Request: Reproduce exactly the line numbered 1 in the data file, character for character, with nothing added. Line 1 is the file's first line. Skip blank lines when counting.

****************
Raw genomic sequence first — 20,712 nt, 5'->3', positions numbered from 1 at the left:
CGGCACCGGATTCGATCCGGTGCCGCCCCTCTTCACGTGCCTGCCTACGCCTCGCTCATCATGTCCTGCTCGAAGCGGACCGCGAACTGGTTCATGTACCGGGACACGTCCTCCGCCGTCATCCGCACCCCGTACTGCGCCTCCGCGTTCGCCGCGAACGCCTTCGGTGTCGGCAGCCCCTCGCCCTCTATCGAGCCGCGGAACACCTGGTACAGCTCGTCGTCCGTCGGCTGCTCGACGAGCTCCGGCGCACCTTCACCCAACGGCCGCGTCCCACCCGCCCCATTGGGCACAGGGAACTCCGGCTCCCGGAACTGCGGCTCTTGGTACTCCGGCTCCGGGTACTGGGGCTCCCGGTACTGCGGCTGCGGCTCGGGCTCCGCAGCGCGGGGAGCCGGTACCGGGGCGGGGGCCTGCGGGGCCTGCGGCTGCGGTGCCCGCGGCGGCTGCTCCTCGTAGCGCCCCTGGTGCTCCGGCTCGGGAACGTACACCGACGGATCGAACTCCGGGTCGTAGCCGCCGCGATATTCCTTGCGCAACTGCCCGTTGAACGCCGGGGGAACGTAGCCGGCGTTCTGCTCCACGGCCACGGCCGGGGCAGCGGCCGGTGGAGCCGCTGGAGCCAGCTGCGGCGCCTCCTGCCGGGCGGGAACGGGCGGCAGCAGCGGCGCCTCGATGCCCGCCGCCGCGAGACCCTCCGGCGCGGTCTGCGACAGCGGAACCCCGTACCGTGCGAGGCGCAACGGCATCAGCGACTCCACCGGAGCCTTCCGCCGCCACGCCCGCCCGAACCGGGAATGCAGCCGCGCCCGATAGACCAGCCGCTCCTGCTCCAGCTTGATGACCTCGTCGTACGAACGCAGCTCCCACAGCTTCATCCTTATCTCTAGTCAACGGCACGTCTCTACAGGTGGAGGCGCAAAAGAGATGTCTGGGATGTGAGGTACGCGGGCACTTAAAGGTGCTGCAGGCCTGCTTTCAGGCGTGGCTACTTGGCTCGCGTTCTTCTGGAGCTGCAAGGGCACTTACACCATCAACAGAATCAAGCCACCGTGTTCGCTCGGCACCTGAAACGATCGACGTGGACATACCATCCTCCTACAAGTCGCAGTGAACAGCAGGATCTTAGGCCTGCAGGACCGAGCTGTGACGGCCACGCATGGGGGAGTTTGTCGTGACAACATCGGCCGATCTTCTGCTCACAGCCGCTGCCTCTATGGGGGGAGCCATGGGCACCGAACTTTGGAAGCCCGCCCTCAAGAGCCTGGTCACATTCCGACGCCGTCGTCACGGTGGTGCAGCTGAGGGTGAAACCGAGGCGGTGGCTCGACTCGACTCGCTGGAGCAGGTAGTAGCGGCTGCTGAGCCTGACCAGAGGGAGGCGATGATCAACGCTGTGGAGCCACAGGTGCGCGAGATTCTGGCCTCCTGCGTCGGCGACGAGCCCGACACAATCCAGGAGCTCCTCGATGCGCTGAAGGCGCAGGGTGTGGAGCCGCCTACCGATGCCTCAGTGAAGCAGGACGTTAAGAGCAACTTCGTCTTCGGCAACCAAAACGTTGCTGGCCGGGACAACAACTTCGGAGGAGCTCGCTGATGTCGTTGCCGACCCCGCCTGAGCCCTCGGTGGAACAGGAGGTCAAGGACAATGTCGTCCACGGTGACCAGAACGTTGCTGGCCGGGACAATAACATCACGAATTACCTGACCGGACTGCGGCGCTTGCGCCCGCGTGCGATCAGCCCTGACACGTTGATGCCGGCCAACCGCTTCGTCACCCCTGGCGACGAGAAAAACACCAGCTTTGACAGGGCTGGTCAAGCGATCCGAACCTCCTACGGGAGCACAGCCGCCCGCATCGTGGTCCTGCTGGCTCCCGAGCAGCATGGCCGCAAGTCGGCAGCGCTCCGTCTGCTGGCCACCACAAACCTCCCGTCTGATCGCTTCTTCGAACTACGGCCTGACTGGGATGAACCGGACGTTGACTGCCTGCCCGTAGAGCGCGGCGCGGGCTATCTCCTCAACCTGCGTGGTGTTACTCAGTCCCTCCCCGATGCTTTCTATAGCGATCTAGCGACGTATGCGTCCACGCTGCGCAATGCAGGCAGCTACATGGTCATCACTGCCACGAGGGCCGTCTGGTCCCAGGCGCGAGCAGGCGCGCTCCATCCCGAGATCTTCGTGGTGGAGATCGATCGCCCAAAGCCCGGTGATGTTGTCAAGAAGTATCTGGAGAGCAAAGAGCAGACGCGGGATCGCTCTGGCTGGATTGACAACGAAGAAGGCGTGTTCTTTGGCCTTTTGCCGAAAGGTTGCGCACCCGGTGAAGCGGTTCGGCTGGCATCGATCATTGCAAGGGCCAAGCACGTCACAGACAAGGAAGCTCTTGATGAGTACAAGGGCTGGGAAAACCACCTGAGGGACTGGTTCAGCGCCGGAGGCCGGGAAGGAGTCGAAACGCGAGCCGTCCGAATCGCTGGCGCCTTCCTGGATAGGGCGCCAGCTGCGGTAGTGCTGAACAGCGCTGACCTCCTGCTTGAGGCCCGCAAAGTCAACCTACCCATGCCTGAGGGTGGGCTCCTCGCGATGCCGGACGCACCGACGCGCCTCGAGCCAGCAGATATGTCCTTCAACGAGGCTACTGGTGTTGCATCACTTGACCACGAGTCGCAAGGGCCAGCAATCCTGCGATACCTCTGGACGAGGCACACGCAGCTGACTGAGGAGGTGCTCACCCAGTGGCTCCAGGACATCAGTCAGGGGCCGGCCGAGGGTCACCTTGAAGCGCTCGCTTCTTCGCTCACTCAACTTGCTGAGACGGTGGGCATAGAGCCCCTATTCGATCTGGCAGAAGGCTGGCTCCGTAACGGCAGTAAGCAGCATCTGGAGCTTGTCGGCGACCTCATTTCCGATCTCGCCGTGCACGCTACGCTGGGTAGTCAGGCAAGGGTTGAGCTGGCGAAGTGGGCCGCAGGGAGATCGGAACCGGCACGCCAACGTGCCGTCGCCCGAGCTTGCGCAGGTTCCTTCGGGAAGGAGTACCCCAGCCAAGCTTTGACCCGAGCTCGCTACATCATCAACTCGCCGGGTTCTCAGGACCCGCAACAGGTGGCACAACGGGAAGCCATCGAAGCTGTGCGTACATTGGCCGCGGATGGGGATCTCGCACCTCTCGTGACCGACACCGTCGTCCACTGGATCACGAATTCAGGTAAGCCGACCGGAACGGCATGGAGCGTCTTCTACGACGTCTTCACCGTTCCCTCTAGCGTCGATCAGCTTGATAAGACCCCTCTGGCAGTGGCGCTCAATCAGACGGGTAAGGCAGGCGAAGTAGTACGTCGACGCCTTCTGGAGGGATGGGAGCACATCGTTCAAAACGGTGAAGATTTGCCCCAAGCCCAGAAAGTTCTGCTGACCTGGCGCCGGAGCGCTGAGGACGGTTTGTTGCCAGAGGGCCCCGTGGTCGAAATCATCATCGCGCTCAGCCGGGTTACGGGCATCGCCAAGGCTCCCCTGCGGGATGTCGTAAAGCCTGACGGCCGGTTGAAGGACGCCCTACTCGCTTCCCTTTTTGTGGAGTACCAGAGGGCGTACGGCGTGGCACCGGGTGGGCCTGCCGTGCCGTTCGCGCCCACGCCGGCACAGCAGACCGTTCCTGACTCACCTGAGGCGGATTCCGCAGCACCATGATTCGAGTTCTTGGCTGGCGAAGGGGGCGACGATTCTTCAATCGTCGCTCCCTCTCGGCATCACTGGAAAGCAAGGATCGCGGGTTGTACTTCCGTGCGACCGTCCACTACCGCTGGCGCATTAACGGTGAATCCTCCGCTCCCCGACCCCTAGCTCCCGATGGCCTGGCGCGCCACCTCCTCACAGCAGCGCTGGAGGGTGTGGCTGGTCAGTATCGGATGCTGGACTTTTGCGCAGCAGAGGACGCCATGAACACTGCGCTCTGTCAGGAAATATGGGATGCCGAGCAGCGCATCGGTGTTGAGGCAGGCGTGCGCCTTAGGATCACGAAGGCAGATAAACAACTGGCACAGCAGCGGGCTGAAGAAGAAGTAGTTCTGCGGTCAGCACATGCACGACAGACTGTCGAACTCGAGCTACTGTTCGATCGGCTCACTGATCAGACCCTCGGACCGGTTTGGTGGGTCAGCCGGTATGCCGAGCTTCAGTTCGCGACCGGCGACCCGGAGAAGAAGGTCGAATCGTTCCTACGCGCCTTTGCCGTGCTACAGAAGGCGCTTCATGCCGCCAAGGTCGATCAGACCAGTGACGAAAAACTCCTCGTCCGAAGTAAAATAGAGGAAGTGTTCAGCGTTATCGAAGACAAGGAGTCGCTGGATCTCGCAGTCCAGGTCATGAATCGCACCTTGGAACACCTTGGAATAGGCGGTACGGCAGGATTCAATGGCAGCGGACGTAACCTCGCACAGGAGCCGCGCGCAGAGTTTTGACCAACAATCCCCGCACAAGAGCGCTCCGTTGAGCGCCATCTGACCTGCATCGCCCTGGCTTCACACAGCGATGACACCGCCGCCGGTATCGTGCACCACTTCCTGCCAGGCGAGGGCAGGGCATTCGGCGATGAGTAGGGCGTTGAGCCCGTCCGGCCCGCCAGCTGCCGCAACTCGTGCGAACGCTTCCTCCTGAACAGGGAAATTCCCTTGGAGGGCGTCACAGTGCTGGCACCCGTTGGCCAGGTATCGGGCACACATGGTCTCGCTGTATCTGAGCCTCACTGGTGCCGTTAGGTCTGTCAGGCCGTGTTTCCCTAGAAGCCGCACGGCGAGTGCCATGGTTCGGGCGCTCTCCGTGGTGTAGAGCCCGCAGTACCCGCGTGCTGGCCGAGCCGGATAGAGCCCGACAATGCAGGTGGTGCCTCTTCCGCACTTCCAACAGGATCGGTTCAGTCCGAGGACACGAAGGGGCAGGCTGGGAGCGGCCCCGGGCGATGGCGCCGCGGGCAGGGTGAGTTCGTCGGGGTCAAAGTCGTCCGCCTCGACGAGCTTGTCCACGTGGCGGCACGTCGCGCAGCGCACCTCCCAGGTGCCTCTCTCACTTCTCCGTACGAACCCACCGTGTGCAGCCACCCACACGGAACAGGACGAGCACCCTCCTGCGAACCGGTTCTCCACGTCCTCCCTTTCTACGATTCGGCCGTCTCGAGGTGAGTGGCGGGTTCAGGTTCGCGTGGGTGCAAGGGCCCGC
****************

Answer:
Raw genomic sequence first — 20,712 nt, 5'->3', positions numbered from 1 at the left: